At first, the beat sounds charming, almost happy. But soon – very soon – it becomes apparent that, while things used to be happy, things are indeed not happy.
2. Wu-Tang Clan
Totally not one rapper, but these guys’ rhymes made me want to do shit of which I was totally not capable. This is really one of those groups that didn’t necessarily want to make me sell drugs; it’s never entirely clear whether they support the game that they (mostly) met through. But they DID make me want to be in a gang. Not a real gang. I mean, I don’t want to brag, but I’ve seen quite a bit of the television program “Gangland.” And if that show has taught me only one thing, it’s that white people need an unneccesary amount of definitions for pretty understandable words (Seriously! “The Wire.” I thought you all you honkies watched that!). But if it’s a second thing, it’s that I could not make it in a group that required an application process more complex than, “Question 1: When was the last time you did something for the first time?” But these homies had serious skill, and the beats from RZA have shaped the way I bob my head. Seriously. I fucking love every album from these dudes. Even the ones that kinda suck.
Sample tune: “C.R.E.A.M”
Honestly, this song wasn’t really a pro-dealing cut. But the way Rae says shit like,” A young tooth, rocking the gold tooth and ‘Lo goose, Only way I began to G off was drug loot,” made me want to find my nearest dope house and rob it. Instead, I probably just went to Arby’s. Side note: when I first realized what C.R.E.A.M. stands for, I was sitting in the Sagamore Parkway Payless parking lot and I was like, “HEY GUYS, GUESS WHAT?”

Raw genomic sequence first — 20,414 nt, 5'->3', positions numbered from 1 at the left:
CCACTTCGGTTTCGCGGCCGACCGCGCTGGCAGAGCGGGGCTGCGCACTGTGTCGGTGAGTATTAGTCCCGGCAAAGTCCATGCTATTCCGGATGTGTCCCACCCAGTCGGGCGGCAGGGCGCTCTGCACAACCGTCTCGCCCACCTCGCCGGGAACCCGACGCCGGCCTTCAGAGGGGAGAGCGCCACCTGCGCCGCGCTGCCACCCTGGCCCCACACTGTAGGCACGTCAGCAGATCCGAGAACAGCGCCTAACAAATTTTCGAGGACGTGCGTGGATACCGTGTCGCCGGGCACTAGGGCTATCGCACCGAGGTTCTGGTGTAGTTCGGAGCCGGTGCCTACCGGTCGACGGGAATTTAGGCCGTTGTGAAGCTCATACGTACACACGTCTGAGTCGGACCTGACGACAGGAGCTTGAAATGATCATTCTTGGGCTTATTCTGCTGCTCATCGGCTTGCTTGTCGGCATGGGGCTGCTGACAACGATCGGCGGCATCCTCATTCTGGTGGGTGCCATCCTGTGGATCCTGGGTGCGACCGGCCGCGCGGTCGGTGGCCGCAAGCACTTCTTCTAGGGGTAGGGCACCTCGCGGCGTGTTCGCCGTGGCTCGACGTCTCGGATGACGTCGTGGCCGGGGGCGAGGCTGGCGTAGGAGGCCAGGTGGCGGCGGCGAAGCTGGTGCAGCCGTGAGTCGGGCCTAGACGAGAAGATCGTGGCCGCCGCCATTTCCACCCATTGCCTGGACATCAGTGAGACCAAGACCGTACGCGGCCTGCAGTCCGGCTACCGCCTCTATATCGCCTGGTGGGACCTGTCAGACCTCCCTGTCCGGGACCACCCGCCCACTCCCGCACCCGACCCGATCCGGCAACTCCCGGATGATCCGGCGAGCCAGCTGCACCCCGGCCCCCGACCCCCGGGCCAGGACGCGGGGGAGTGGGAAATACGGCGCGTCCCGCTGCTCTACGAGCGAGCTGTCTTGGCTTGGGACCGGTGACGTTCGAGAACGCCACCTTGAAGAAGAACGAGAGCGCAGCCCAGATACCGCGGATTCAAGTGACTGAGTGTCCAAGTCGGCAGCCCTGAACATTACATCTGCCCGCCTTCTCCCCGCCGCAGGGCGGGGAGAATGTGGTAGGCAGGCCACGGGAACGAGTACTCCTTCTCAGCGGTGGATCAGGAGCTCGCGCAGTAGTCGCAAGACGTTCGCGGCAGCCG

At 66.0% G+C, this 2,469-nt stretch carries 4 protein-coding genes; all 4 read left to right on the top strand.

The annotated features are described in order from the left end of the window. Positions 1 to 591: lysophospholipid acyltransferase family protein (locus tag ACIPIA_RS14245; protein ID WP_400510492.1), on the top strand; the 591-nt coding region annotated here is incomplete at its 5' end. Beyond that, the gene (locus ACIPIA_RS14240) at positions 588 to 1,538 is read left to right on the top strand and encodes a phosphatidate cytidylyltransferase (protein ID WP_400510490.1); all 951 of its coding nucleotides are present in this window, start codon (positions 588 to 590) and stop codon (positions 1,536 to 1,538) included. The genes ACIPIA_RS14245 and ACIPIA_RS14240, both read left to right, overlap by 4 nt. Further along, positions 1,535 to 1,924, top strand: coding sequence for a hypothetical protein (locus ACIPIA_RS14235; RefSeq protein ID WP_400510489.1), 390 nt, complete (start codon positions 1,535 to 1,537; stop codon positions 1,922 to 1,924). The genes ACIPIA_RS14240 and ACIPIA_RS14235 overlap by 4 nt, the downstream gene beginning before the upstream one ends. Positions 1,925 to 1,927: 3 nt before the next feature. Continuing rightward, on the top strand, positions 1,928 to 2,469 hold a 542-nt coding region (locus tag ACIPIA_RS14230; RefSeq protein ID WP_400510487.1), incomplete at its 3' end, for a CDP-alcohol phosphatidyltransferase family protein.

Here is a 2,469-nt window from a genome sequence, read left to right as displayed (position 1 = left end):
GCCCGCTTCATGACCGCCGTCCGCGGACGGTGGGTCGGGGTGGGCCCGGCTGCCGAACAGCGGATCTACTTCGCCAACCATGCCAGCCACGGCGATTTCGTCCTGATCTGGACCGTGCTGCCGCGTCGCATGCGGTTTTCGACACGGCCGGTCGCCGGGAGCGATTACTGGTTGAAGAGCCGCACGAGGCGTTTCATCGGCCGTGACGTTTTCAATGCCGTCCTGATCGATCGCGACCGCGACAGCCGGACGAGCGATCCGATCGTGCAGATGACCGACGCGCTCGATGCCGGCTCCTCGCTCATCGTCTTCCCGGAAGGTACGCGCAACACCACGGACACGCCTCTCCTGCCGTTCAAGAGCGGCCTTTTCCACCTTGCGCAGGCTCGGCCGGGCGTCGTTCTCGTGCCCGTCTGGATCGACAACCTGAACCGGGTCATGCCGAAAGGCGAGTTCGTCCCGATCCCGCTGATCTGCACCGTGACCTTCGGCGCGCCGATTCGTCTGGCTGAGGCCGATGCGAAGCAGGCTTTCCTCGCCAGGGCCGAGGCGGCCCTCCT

3. Gucci Mane
Just a quick note: “Trap God,” including mixtapes, is Gucci’s 27th studio release. 27th. That is a staggering, staggering, fucking STAGGERING number considering the dude started eight years ago. That is far beyond prolific, even in comparison to music’s greatest contributors. In his first eight years, Elvis recorded and released ten albums. Ten. THAT DUDE IS A BITCH. So what if he was in the army? He was a racist, anyway.
Like Son of Hilljack’s creator, Matt Bailey, I really wasn’t made aware of Gucci until he co-starred in Harmony Korine’s 2012 masterpiece, “Spring Breakers.” But since then, I have found his (for some reason, questionable) flow is the first one that feels like drug dealing. It’s shortened, minimized, gruff, both full of dialect and dialectic, and beautiful to boot. Such a rare artist, Gucci is able to convey a wide array of viewpoints and mindsets. But in the end, “Trap God,” would be an AMAZING soundtrack for a huge coke deal gone right. I do not want a coke deal gone wrong.